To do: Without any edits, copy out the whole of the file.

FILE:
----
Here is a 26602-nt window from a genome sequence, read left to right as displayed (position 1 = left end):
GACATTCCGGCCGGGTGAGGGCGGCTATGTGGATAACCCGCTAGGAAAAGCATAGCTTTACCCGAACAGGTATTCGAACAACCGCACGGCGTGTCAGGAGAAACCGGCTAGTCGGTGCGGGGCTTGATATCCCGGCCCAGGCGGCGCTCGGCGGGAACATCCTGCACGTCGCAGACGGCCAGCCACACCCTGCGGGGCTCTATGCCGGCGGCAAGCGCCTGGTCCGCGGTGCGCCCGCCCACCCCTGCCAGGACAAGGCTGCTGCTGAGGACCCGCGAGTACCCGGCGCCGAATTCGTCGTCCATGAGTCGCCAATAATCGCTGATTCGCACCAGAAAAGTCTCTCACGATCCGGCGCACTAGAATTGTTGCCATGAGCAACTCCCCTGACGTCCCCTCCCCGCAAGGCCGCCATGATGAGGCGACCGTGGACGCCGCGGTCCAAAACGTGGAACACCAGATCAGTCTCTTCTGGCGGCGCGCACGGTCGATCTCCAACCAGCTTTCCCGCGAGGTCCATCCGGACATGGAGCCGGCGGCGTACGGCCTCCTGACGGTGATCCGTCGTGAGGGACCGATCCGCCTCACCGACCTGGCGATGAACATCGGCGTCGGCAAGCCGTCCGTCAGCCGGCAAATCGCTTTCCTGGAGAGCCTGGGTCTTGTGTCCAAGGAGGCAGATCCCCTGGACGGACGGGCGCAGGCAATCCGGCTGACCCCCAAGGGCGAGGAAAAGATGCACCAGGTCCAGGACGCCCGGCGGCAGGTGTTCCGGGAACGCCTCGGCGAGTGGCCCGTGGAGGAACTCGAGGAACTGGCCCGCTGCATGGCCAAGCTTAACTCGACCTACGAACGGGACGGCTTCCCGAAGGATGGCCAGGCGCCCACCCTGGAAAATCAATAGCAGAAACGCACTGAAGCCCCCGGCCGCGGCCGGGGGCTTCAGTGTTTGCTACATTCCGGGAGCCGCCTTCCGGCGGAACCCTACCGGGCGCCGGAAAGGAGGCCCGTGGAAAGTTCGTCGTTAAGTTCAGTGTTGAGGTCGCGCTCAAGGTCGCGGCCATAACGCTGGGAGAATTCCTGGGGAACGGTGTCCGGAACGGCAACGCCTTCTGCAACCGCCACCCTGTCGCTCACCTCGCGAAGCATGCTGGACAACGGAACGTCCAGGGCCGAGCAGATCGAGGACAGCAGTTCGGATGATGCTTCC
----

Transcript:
Here is a 26602-nt window from a genome sequence, read left to right as displayed (position 1 = left end):
GACATTCCGGCCGGGTGAGGGCGGCTATGTGGATAACCCGCTAGGAAAAGCATAGCTTTACCCGAACAGGTATTCGAACAACCGCACGGCGTGTCAGGAGAAACCGGCTAGTCGGTGCGGGGCTTGATATCCCGGCCCAGGCGGCGCTCGGCGGGAACATCCTGCACGTCGCAGACGGCCAGCCACACCCTGCGGGGCTCTATGCCGGCGGCAAGCGCCTGGTCCGCGGTGCGCCCGCCCACCCCTGCCAGGACAAGGCTGCTGCTGAGGACCCGCGAGTACCCGGCGCCGAATTCGTCGTCCATGAGTCGCCAATAATCGCTGATTCGCACCAGAAAAGTCTCTCACGATCCGGCGCACTAGAATTGTTGCCATGAGCAACTCCCCTGACGTCCCCTCCCCGCAAGGCCGCCATGATGAGGCGACCGTGGACGCCGCGGTCCAAAACGTGGAACACCAGATCAGTCTCTTCTGGCGGCGCGCACGGTCGATCTCCAACCAGCTTTCCCGCGAGGTCCATCCGGACATGGAGCCGGCGGCGTACGGCCTCCTGACGGTGATCCGTCGTGAGGGACCGATCCGCCTCACCGACCTGGCGATGAACATCGGCGTCGGCAAGCCGTCCGTCAGCCGGCAAATCGCTTTCCTGGAGAGCCTGGGTCTTGTGTCCAAGGAGGCAGATCCCCTGGACGGACGGGCGCAGGCAATCCGGCTGACCCCCAAGGGCGAGGAAAAGATGCACCAGGTCCAGGACGCCCGGCGGCAGGTGTTCCGGGAACGCCTCGGCGAGTGGCCCGTGGAGGAACTCGAGGAACTGGCCCGCTGCATGGCCAAGCTTAACTCGACCTACGAACGGGACGGCTTCCCGAAGGATGGCCAGGCGCCCACCCTGGAAAATCAATAGCAGAAACGCACTGAAGCCCCCGGCCGCGGCCGGGGGCTTCAGTGTTTGCTACATTCCGGGAGCCGCCTTCCGGCGGAACCCTACCGGGCGCCGGAAAGGAGGCCCGTGGAAAGTTCGTCGTTAAGTTCAGTGTTGAGGTCGCGCTCAAGGTCGCGGCCATAACGCTGGGAGAATTCCTGGGGAACGGTGTCCGGAACGGCAACGCCTTCTGCAACCGCCACCCTGTCGCTCACCTCGCGAAGCATGCTGGACAACGGAACGTCCAGGGCCGAGCAGATCGAGGACAGCAGTTCGGATGATGCTTCC